BIRDS POINT, Mo. (Legal Newsline) - The U.S. Army Corps of Engineers went ahead with its plans to detonate a Missouri levee Monday night.
The Corps, which manages the Mississippi River, had planned to intentionally breach the levee at Birds Point in Missouri's Mississippi County in hopes of keeping Cairo, Ill., from flooding.
Legal wrangling by Missouri Attorney General Chris Koster looked to halt the detonation.
On April 26, Koster's office and the Missouri Department of Natural Resources filed a federal lawsuit asking a judge to stop the Corps' plans to destroy the levee. He argued doing so would cause "serious flooding" across large portions of the county.
Koster said he feared the flooding from the detonation could cover as much as 130,000 acres -- 30 miles north to south and as much as 8 to 10 miles wide at certain points. The attorney general also feared the flooding would leave a layer of silt on the farmland that could take as much as a generation to clear.
"The potential consequences resulting from the Corps' proposed action are significant to both Missouri and Illinois," he said in a statement last week.
Then Illinois Attorney General Lisa Madigan got involved.
Madigan filed a motion to intervene in the federal case on Thursday.
She said the Corps' plan had been in place since 1986 and that the levee was constructed specifically to be demolished.
Madigan argued by not demolishing the levee, the lives of nearly 3,000 Cairo residents would be threatened. If the levees were breached, water levels in the city would rise 18 to 20 feet -- a height, she noted, that reaches above most two-story buildings.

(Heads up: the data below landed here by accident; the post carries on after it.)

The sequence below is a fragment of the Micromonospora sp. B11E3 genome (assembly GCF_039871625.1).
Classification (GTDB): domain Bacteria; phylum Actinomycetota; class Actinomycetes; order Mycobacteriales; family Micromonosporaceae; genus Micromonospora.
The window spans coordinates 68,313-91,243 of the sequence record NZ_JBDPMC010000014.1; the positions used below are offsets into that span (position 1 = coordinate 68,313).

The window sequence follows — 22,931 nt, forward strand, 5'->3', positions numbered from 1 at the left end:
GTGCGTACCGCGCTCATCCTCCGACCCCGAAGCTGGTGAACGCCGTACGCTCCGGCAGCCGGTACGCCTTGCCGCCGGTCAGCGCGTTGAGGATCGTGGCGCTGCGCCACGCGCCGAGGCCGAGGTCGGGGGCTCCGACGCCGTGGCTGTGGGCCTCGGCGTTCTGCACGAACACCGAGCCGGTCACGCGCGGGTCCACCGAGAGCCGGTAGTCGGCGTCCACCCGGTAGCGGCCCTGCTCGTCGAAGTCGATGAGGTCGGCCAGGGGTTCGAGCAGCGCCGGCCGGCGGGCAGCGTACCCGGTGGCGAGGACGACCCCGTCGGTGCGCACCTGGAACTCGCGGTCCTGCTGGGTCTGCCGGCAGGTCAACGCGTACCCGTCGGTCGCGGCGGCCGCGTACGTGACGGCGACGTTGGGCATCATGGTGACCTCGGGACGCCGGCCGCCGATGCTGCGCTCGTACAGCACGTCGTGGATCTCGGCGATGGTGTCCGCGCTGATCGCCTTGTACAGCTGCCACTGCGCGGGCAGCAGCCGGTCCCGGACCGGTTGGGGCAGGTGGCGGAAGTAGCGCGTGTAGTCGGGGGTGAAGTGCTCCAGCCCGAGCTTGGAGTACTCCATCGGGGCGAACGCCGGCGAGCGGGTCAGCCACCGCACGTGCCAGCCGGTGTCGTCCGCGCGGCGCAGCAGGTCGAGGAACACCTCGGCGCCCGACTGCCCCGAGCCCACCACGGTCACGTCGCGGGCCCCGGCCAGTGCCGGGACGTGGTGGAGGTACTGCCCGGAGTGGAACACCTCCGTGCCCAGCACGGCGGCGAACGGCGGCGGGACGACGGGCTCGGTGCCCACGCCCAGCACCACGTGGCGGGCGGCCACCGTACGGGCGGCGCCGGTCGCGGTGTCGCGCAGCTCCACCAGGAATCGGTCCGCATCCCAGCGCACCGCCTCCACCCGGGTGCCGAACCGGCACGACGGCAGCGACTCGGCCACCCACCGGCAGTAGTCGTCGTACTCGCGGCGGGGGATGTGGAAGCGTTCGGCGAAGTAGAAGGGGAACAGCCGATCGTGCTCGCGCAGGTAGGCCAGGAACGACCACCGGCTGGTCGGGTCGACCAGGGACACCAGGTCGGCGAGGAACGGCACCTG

On Friday, the Eighth Circuit Court of Appeals authorized the Corps to go ahead with its plan to breach the levee.
As late as Sunday, Koster was still fighting to keep the levee intact.
The attorney general filed a brief asking the U.S. Supreme Court to review the Eighth Circuit's ruling.
"Although we acknowledge Missouri finds itself in a very challenging legal situation before the Supreme Court, I want to make sure we exhaust all potential legal remedies and ask every possible court to review the plan proposed by the Army Corps of Engineers," Koster said in a statement Sunday.
"In light of the devastation faced by the citizens of Mississippi County -- devastation that will persist in the area for years to come -- it is the responsibility of this office to pursue every possible avenue of legal review."
Madigan, in response, said in a statement:
"After two courts swiftly rejected its efforts, the state of Missouri is making yet another unfortunate and legally unjustified attempt to block the Army Corps from acting to protect the people in the path of this disaster. My office will fight this effort every step of the way and keep working to protect people and communities in Illinois."
The nation's high court refused to intervene.
According to The Associated Press, bright orange flashes could be seen above the Mississippi River as the explosions went off about 10 p.m. Monday.
The Corps blew an 11,000 foot hole in the levee, breaching it so water could fill the floodway and lower flood levels upstream.
More explosions were planned for Tuesday, the AP reported.
From Legal Newsline: Reach Jessica Karmasek by e-mail at firstname.lastname@example.org.